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When Are You Most Fertile After Your Period?

Finding the time when you are at your most fertile is one of the things you’ll need to devote a lot of energy and research to when you decide you’re going to start a family. There are lots of different ways for you to find that ‘fertile window’ – the days when sperm have the best chance of surviving long enough to fertilise a freshly ovulated egg – but most of them rely on finding out when you ovulate, but this can be tricky.

The most ‘visible’ event of your menstrual cycle is your period: and you can use this to begin calculating when your ovulation will fall, and when you’re going to be at your most fertile. Finding out when you are most fertile after your period requires some equipment – shortcuts are available for some people, but the most universal method requires:

  • A calendar (or app with similar functionality)
  • Graph paper (or Microsoft Excel, or a BBT tracking app)
  • A thermometer, specifically, a Basal Body Temperature Thermometer

One of the most accurate methods for finding out when you’re fertile is charting your basal body temperature. The first, and most basic step is to record the date of the first day of your period. Tracking this from month to month allows to see the length of your menstrual cycle, and whether its regular, or varies from month to month.

Menstrual cycles can be long or short – anything from 21 to 35 days is considered normal in adults, with teenagers who have just passed puberty seeing an even wider range, as their body adjusts to this new state of affairs. Within that range, many people’s cycles are very regular: if you go 35 days from the beginning of one period to the next in one cycle, it’ll be 35 times the next, and the next, with occasional distortions from stress or health issues.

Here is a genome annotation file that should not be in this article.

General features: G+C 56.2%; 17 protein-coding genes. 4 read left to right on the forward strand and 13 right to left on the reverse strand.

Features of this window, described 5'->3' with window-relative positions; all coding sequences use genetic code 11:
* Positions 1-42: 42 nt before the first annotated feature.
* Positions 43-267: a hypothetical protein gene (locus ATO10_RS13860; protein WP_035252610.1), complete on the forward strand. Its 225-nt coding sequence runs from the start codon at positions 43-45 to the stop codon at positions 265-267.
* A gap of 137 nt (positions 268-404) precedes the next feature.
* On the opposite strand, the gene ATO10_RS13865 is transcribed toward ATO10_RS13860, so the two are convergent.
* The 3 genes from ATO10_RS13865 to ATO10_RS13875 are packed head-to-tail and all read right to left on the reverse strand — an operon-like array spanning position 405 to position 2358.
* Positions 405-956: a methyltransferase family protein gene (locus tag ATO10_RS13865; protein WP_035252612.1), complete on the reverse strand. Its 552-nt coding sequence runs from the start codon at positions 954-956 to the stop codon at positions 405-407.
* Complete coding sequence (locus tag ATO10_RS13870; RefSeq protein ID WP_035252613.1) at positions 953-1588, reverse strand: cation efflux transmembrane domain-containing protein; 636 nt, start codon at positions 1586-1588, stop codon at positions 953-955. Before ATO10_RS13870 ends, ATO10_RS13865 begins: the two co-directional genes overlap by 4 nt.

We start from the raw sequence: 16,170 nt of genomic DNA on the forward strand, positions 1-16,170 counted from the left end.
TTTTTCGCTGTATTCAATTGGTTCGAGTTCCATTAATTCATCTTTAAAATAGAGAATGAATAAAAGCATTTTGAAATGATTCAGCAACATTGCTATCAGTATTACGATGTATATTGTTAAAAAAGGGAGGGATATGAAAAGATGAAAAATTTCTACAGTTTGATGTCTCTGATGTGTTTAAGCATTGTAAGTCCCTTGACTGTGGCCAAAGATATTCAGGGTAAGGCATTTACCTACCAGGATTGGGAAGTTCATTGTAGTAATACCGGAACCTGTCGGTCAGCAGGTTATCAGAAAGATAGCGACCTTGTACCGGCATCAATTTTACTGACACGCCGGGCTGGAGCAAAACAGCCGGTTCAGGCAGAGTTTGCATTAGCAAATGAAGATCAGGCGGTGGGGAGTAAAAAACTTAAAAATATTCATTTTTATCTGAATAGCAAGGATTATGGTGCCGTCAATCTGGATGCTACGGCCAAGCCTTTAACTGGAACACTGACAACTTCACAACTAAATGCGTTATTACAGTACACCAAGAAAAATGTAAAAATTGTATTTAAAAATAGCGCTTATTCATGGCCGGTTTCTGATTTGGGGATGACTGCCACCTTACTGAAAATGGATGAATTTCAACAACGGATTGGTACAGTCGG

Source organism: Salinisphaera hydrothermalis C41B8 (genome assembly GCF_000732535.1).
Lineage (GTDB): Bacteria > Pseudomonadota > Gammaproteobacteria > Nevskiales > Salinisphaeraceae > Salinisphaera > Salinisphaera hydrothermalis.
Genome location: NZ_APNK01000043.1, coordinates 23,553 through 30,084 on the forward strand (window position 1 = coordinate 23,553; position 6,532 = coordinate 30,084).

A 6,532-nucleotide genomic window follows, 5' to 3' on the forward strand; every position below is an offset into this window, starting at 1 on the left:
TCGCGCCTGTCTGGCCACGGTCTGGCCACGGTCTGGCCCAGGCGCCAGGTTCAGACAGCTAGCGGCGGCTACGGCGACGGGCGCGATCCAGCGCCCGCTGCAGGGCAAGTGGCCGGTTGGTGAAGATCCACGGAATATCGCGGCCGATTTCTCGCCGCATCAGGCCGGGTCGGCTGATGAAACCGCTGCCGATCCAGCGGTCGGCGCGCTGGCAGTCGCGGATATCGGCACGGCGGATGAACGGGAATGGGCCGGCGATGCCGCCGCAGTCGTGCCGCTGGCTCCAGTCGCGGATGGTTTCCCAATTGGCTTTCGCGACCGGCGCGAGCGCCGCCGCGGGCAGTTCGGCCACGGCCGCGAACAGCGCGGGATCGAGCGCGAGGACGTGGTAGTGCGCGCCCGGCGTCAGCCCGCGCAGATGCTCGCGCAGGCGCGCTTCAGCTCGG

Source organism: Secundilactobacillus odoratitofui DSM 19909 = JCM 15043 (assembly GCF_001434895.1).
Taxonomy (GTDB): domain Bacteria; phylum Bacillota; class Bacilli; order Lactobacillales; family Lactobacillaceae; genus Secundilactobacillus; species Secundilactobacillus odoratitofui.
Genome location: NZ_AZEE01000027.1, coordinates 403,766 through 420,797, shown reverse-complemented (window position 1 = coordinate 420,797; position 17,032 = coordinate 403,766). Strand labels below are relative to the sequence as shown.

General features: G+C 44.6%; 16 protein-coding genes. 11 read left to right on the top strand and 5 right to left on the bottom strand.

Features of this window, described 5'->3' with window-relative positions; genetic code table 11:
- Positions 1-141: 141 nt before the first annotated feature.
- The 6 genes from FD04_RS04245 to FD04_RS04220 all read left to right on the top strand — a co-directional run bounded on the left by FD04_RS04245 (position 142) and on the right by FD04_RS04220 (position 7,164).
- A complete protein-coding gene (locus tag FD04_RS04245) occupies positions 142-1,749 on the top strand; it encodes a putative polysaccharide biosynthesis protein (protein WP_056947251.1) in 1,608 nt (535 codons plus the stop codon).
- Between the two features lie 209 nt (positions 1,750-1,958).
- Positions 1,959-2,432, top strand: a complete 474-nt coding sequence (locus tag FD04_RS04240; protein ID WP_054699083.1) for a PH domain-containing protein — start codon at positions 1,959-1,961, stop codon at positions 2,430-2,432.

Other people have less regular cycles, meaning it could be anywhere within that 21 to 35 day range for any given cycle – this is still considered normal, medically speaking. If it drifts outside this range, then there may be deeper medical causes at work.

Taking your temperature first thing in the morning let’s you get a reading of your Basal Body Temperature – the minimum temperature your body drops to overnight. If you record and chart this temperature every day, you’ll see changes as your cycle progresses. A pattern of a drop of one tenth of a degree followed by a three day rise shows your body is first preparing to ovulate and has then released an egg.

If you can identify when you ovulate within your cycle, you can use your period as a signpost, and count after it to find the fertile days after it, and boost your chances of conceiving!

Find out more about core temperature technology and fertility here